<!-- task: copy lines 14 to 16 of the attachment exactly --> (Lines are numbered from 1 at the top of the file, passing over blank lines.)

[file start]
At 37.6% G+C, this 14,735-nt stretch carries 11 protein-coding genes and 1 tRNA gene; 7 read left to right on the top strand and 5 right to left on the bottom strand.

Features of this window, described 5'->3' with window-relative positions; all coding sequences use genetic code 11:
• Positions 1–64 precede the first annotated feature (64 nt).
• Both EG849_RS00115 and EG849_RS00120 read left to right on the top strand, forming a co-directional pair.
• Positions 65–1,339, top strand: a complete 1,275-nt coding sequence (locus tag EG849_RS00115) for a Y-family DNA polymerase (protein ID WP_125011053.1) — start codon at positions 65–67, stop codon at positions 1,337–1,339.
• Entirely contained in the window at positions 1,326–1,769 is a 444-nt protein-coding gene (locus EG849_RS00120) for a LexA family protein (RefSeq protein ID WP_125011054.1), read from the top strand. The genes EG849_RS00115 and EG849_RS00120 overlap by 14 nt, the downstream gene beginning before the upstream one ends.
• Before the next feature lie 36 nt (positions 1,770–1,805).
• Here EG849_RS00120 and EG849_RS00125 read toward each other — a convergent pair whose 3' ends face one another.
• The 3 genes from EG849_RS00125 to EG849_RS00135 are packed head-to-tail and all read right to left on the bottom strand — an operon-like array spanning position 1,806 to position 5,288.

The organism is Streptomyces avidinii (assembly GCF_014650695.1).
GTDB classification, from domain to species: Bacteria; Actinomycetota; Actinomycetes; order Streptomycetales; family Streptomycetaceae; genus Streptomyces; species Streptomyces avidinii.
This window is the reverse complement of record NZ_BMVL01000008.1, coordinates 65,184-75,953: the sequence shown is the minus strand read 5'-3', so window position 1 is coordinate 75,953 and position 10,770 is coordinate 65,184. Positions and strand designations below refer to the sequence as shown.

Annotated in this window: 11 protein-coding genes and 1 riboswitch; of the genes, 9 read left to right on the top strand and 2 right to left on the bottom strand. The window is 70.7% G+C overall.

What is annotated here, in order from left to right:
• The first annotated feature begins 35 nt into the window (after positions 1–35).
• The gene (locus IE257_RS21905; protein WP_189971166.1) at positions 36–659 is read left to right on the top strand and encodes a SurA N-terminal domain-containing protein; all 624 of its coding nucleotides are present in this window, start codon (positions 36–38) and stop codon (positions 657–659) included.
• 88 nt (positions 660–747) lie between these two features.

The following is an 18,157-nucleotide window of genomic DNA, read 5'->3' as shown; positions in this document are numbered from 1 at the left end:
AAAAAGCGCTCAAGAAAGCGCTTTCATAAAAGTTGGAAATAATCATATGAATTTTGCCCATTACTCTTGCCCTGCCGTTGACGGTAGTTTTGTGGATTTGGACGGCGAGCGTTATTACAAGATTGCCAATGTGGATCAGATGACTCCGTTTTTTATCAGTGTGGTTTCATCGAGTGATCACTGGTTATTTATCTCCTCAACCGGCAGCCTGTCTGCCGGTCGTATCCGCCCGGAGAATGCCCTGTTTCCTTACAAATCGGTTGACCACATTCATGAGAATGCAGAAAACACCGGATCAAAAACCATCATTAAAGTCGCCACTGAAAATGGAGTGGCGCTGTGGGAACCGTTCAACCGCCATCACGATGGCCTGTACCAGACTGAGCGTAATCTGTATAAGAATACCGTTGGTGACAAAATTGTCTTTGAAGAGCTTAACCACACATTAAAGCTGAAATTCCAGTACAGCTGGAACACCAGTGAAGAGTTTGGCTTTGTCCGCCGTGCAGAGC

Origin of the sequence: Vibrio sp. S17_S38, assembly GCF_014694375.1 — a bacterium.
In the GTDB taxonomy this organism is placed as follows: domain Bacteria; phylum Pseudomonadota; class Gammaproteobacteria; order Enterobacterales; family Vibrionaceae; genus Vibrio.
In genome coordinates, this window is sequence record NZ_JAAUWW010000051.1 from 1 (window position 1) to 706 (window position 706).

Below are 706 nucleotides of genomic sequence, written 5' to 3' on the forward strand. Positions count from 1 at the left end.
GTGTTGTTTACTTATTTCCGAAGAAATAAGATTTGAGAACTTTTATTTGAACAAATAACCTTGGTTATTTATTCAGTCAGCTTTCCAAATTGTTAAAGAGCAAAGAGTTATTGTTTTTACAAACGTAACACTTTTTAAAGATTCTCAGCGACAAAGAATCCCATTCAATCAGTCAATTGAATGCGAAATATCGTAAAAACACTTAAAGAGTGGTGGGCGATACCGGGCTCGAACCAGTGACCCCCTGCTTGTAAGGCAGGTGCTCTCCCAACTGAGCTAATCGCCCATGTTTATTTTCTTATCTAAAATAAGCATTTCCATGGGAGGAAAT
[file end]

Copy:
What is annotated here, in order from left to right:
• The first annotated feature begins 35 nt into the window (after positions 1–35).
• The gene (locus IE257_RS21905; protein WP_189971166.1) at positions 36–659 is read left to right on the top strand and encodes a SurA N-terminal domain-containing protein; all 624 of its coding nucleotides are present in this window, start codon (positions 36–38) and stop codon (positions 657–659) included.